Uku, green jobfish. A popular menu item on the main islands,  extremely rare to see swimming around on the main islands too.

It was also an exciting day for the Maritime hertitage team. Artifacts from a whaling vessel were recovered, including a ceramic bowl, a harpoon tip, a lance, carpentry nails and a fine piece of 18th century glass that was a part of the ship’s barometer.
Artifacts from a whaling vessel

Another team was collecting samples from the water column around coral heads. Here, invertebrates that were sampled from coral heads are examined under a dissecting microscope. This is for a study that examines the bioeroding process of coral from invertebrate communities. Bioerrosion is a process that occurs on coral reefs where the calcium carbonite skeletons of coral are broken down by other marine organisms feeding or burrowing. This project under the lead of Nyssa Silbinger, a graduate student in the Donahue lab at HIMB. You can see what other projects the Donahue lab conducts on coral reef ecology on their website: http://www.donahuelab.com/projects/

July 9th
Christian keeping an eye on a curious Galapagose shark.
They will come very close to you if you take your eye off them
Third day of work at FFS. Swaped out 4 recievers and an EAR. We came really close to a lot of the islands today, including La Perouse. The beaches are blinding white. At every location we spotted at least one Galapagose shark and Ulua. At our safety stop at the second site we had a Galapagose shark circling around us, occasionaly swimming away out of view and then showing up right behind us seconds later when we took our eye off of it. Several Hawaiian monk seals could be seen on every sandy beach. East Island is one of the location we did a receiver swap. This is the infamous island where tiger sharks hunt in very shallow water, preying on fledgling albatross. The young albatross have difficulty learning to fly for the first time; take offs and landing are made difficult with an extremely long wingspan. Failure to pass flight school can mean certain death for these birds. By the time we arrived the fledgling albatross had already gone, only adults could be seen on the island. When we looked at the data from that receiver though, it turns out that there was a 14ft tiger shark in that exact area one hour before we got in the water there.East Island once served as a float plane station for the US Navy before and during WWII. It was then converted to a LORAN station.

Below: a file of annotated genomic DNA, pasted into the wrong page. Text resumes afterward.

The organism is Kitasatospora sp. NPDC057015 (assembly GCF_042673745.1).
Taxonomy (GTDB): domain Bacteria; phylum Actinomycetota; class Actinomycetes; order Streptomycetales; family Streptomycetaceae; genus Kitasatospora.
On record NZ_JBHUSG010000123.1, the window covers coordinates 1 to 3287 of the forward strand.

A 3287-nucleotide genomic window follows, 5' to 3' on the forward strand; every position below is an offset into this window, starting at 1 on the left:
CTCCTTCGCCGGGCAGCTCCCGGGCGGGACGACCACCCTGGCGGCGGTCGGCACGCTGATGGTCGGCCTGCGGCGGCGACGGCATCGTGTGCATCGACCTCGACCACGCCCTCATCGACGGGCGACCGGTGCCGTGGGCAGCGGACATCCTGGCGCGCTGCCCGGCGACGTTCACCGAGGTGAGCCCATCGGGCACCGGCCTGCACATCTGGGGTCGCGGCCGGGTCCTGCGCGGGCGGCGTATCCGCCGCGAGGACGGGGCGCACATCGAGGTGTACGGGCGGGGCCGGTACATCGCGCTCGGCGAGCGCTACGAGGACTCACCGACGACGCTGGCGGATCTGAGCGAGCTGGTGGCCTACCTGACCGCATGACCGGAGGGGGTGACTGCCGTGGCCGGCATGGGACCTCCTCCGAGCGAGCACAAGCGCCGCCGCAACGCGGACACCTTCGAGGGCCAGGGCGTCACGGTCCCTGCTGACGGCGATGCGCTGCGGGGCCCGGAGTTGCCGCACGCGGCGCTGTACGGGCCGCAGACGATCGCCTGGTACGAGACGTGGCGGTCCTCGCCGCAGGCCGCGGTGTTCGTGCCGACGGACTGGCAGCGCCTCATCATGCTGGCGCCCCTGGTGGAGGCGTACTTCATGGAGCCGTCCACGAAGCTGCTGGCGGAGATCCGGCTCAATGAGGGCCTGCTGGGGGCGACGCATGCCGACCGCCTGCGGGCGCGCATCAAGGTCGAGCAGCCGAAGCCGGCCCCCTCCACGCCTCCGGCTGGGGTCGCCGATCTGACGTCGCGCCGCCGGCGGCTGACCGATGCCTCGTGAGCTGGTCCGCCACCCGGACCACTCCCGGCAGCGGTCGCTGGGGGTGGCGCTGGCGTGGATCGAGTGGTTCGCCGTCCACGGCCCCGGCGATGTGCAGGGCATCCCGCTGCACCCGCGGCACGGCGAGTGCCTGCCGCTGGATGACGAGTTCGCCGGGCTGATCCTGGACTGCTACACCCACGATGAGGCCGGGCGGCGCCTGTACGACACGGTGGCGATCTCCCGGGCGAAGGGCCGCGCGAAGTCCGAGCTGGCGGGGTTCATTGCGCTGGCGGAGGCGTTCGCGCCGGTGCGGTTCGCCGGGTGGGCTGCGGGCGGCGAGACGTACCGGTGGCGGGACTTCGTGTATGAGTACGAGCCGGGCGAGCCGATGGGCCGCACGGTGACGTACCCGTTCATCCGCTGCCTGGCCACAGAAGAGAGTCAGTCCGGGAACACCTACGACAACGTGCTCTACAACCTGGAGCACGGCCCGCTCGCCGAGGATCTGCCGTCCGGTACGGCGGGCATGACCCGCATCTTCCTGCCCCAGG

Field station on East Island, also the site of a tiger shark gourge fest when the albatross fail flight school

This is all that remains of what was once a island the size of the main Hawaiian islands. It is now reduced to a 1-acre stub sticking out of the water
There is a lot going on with all of the science teams and with the ship, I will expand on these more in the future, but for now it’s late and there is a lot of work for us to do on the ship when we are not doing dive operations, so check back alter for more updates.

Ending the day talking about our previous tiger shark work on Oahu

No comments:

Post a Comment